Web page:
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Rock and roll will live forever – but can it float?
Pirate Radio is the newest ensemble comedy from filmmaker Richard Curtis (screenwriter of Four Weddings and a Funeral and Notting Hill, and writer/director of Love Actually), spinning the irreverent yet fact-based tale of a seafaring band of rogue rock and roll deejays whose “pirate radio” captivated and inspired 1960s Britain. Playing the music that rocked a nation and a decade, the group boldly and hilariously defies the government that tries to shut them down.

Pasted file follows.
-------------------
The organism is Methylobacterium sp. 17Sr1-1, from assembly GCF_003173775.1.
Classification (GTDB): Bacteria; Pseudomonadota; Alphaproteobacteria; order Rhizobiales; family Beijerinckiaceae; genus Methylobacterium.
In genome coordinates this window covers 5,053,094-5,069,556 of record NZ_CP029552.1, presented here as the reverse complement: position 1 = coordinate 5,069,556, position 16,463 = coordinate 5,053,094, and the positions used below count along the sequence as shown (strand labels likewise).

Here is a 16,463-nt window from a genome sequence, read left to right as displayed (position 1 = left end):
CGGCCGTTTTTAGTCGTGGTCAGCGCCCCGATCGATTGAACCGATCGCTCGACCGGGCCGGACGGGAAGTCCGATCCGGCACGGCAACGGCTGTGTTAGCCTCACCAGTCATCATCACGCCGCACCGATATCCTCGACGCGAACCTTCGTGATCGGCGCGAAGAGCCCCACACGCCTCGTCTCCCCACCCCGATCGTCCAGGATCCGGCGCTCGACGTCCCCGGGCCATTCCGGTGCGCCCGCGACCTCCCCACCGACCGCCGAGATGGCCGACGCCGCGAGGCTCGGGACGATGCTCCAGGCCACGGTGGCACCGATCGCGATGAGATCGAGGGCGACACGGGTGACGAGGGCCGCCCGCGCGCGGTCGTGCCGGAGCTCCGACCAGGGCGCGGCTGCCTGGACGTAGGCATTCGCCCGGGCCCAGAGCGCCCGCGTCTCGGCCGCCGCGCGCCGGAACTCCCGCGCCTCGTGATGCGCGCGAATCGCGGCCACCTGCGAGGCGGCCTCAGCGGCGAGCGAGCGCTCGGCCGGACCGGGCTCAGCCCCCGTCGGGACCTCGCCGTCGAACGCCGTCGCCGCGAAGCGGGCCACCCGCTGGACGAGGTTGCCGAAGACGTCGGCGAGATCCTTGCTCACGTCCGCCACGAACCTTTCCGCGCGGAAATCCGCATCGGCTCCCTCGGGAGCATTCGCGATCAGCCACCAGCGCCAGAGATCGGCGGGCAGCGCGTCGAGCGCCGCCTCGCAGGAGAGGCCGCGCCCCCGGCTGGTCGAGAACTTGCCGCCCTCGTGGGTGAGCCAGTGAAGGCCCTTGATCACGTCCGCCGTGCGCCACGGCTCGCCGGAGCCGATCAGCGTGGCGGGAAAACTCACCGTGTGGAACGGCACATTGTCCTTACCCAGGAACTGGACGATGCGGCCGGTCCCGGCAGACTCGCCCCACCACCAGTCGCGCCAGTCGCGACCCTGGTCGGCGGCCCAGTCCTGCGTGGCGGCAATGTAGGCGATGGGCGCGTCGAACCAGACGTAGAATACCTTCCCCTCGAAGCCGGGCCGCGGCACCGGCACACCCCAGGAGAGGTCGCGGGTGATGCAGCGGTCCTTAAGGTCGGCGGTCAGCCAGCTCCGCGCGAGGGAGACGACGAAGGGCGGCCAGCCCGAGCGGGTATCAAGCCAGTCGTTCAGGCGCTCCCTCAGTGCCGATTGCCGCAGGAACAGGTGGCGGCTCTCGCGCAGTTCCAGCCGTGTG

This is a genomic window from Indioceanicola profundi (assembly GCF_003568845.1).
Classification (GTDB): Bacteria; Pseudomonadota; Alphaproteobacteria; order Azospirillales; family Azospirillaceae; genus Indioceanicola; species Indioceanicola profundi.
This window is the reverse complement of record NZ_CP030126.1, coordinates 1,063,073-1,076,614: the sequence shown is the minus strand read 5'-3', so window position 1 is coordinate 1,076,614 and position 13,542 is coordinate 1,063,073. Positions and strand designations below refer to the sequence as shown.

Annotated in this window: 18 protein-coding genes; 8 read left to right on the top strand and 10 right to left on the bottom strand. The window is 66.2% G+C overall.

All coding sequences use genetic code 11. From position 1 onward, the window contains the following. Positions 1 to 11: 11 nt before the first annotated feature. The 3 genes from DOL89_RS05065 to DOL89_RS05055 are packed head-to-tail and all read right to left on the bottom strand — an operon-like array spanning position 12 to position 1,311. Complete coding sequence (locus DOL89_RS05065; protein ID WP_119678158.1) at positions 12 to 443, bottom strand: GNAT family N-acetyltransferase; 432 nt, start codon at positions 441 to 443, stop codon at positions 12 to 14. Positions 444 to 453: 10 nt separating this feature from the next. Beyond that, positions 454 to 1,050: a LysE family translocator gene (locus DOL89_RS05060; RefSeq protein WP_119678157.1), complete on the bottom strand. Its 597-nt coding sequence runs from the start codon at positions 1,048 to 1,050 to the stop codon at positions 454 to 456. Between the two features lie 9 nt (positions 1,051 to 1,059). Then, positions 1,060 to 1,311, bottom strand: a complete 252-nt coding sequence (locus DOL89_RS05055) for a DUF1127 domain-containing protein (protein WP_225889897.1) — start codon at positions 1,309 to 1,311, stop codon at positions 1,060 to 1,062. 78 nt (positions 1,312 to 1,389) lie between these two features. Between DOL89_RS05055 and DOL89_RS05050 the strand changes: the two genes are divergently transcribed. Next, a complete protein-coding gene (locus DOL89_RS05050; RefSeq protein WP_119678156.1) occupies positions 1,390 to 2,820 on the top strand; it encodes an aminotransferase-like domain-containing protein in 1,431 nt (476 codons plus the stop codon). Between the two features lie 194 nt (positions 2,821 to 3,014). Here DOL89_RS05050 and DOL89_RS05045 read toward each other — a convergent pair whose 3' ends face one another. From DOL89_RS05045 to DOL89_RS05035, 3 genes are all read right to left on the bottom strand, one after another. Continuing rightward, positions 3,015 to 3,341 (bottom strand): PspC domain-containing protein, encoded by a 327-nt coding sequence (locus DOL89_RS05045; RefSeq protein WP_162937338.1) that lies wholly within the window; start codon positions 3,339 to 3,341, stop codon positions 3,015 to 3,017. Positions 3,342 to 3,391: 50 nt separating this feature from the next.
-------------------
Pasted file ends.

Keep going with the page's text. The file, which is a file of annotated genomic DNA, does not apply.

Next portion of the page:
Broadcasting live 24/7 from an old tanker anchored in the middle of the North Sea (just beyond British jurisdiction), Radio Rock sends out a vibrant and unifying signal to millions across the nation, ranging in age from wide-eyed pre-teens secretly tuning in long past their bedtimes to everyday people in need of a musical pick-me-up. The Radio Rock roster, overseen by unflappable station owner (and ship’s captain) Quentin (Bill Nighy), includes a risk-prone American known only as The Count (Philip Seymour Hoffman); mystic deejay royalty Gavin (Rhys Ifans); slyly amorous Dave (Nick Frost); idiosyncratic New Zealander Angus (Rhys Darby); the rarely seen Bob (Ralph Brown); the aptly named Thick Kevin (Tom Brooke); lovelorn Simon (Chris O’Dowd); ladies’ magnet Mark (Tom Wisdom); shy Harold (Ike Hamilton); reporter News John (Will Adamsdale); and lesbian ship’s cook Felicity (Katherine Parkinson). One night in 1966, ...